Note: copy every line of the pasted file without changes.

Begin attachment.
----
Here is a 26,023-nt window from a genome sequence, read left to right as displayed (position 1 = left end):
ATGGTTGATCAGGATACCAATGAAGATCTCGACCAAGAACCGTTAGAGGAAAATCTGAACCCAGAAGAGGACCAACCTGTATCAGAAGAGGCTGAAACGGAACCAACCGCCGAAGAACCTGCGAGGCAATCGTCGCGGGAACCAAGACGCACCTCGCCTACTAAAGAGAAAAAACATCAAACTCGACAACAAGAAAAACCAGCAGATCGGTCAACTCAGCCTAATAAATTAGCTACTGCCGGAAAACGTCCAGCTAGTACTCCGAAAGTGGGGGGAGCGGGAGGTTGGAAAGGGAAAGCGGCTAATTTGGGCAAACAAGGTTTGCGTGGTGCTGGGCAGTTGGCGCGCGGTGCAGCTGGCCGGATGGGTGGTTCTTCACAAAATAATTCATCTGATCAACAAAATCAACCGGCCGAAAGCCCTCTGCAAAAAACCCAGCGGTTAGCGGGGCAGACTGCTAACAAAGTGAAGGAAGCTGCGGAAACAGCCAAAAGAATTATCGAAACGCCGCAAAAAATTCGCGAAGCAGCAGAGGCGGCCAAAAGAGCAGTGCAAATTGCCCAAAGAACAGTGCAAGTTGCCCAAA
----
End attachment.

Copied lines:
Here is a 26,023-nt window from a genome sequence, read left to right as displayed (position 1 = left end):
ATGGTTGATCAGGATACCAATGAAGATCTCGACCAAGAACCGTTAGAGGAAAATCTGAACCCAGAAGAGGACCAACCTGTATCAGAAGAGGCTGAAACGGAACCAACCGCCGAAGAACCTGCGAGGCAATCGTCGCGGGAACCAAGACGCACCTCGCCTACTAAAGAGAAAAAACATCAAACTCGACAACAAGAAAAACCAGCAGATCGGTCAACTCAGCCTAATAAATTAGCTACTGCCGGAAAACGTCCAGCTAGTACTCCGAAAGTGGGGGGAGCGGGAGGTTGGAAAGGGAAAGCGGCTAATTTGGGCAAACAAGGTTTGCGTGGTGCTGGGCAGTTGGCGCGCGGTGCAGCTGGCCGGATGGGTGGTTCTTCACAAAATAATTCATCTGATCAACAAAATCAACCGGCCGAAAGCCCTCTGCAAAAAACCCAGCGGTTAGCGGGGCAGACTGCTAACAAAGTGAAGGAAGCTGCGGAAACAGCCAAAAGAATTATCGAAACGCCGCAAAAAATTCGCGAAGCAGCAGAGGCGGCCAAAAGAGCAGTGCAAATTGCCCAAAGAACAGTGCAAGTTGCCCAAA